Plans by the astonishing architect Antonio Gaudi are the basis for a new chapel in Chile dedicated to Our Lady of the Angels. The project could resume this year, some 95 years after his death.
If built, the chapel would be the only architectural work of the great Spanish master outside of his native country. The chapel was originally intended to be part of Gaudi's famous unfinished masterpiece, La Sagrada Familia Basilica of Barcelona. However, it was never added.
The architect instead sent the designs to the New World upon a request from the city of Rancagua, a city 50 miles south of Santiago with over 230,000 residents today.
The Gaudi de Triana Corporation was launched in 1996 with the goal of building the chapel.
Beatriz Valenzuela, the corporation's executive secretary, said there is “hopeful news” of progress on the chapel, which has faced several delays. After the failure of the public bidding process to award the construction contract in 2018, the project was put on hold. However, in 2020 the Gaudi de Triana Corporation resumed talks with the National Directorate of Architecture of the Ministry of Public Works, giving new impetus to the project.
In February, Raúl Irarrázabal, the ministry's National Director of Architecture, announced the reactivation of the construction project.
The project is in its administrative phase to evaluate its social and economic viability. The bidding process could resume.
“We hope that the political will that has to be there will be demonstrated in order to go forward with the bidding process, understanding that we have a tremendous historical and spiritual legacy from Antonio Gaudi in Chile and the Americas," Valenzuela said.
Antonio Gaudi i Conet was born in Reus in the Spanish region of Catalonia on June 25, 1852. Known as “the architect of God,” he was the creator of a new type of architecture based on curved lines. He constantly experimented with structures and new forms.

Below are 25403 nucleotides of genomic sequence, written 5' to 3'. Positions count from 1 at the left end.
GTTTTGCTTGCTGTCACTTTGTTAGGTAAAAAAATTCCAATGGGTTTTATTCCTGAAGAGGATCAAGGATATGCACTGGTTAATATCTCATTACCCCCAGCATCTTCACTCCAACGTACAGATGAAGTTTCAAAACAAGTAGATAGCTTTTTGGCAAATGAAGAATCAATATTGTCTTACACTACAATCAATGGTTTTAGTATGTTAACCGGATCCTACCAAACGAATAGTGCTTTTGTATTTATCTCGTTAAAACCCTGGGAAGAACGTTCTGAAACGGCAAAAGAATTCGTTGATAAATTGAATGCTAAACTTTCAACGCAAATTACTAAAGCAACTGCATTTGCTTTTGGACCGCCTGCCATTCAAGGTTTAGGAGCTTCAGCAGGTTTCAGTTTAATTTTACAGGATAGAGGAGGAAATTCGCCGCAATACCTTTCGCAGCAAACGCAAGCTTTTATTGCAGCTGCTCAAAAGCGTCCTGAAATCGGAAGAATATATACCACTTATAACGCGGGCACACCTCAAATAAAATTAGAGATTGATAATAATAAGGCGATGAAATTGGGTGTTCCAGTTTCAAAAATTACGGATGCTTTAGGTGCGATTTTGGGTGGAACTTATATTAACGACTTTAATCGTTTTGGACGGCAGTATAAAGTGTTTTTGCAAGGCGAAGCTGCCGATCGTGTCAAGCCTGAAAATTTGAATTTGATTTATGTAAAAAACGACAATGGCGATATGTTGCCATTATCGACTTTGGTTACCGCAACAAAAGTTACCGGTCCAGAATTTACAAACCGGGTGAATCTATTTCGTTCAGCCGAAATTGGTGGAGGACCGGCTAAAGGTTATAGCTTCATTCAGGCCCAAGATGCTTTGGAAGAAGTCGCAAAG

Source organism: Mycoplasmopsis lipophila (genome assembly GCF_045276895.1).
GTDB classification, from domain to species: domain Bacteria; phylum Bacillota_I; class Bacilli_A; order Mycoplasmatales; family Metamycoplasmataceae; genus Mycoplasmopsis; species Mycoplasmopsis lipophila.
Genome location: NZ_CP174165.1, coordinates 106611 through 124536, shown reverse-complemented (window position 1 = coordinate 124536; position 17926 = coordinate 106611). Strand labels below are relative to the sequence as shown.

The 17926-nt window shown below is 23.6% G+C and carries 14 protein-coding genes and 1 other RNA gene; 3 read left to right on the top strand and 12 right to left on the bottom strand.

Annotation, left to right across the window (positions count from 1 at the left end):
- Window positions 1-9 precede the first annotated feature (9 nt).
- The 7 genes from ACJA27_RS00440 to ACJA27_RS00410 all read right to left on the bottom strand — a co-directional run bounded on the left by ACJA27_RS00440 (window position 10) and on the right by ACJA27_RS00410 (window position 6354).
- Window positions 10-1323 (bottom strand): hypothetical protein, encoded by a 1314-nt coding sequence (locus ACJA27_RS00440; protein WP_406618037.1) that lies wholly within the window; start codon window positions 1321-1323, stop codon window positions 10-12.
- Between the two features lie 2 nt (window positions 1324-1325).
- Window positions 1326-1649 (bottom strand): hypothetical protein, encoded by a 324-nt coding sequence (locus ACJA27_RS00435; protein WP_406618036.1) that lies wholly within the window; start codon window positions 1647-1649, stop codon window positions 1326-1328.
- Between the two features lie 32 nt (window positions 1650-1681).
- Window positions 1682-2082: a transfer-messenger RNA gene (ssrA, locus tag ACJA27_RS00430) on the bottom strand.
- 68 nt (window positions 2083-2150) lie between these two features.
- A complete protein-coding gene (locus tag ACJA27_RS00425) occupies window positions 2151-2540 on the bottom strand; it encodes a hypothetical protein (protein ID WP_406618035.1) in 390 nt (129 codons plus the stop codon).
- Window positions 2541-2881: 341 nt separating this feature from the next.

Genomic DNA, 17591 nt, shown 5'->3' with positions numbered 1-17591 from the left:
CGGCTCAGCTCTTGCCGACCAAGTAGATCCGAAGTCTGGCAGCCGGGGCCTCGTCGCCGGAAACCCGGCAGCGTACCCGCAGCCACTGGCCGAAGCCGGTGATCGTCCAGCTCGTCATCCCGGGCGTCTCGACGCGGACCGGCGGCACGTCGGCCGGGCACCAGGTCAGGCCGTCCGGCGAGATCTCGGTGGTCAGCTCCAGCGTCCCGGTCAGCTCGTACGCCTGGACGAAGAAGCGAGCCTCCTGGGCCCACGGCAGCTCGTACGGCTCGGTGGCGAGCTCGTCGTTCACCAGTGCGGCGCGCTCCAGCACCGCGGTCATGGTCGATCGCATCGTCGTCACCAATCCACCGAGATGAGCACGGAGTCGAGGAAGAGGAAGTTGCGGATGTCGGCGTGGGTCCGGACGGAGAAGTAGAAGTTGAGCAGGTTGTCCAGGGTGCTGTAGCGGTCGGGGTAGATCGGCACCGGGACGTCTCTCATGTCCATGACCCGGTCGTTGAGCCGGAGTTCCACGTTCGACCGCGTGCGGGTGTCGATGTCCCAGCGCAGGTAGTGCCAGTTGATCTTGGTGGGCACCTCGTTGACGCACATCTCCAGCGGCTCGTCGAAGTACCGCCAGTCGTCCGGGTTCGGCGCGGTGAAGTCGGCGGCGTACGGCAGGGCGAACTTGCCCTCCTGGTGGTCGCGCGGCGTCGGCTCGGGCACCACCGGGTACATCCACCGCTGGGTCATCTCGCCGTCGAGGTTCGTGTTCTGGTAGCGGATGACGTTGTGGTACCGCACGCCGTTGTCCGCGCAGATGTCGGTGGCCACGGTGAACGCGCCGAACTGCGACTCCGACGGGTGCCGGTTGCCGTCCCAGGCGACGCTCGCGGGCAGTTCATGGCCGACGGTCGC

He was also known for his Christian devotion and ascetisim.
Construction on La Sagrada Familia Basilica began in the 1880s but due to various factors it is still under construction. It is Gaudi’s crowning work. To build it, he gave up his salary and his fees as an architect. He even went so far as to personally beg.
Gaudi died in Barcelona at the age of 73 on June 10, 1926, after injuries suffered when he was accidentally struck by a tram. His cause for canonization opened in 2003.
Pope Benedict XVI dedicated the unfinished basilica in 2010, describing it as “a hymn of praise to God, carved in stone.” Planners hope to finish construction in 2026, the centenary of Gaudi's death.
The Gaudi de Triana Corporation along with the Chilean College of Architects and the Association of the Offices of Chilean Architects held an international conference March 25. The conference was based on the construction of La Sagrada Familia.
Conference participants included Jordi Faulí, who is the director of the Technical Office of the Expiatory Church of the Holy Family, and the office’s assistant architect, David Puig.
Both gave a presentation on the architecture and significance of the church, its architectural foundations and construction program. They discussed the challenges of the basilica's naves, the dome of the sacristy, and the soaring towers dedicated to Jesus Christ, the Evangelists and the Virgin Mary. They also discussed the basilica's Chapel of the Assumption and the Façade of Glory.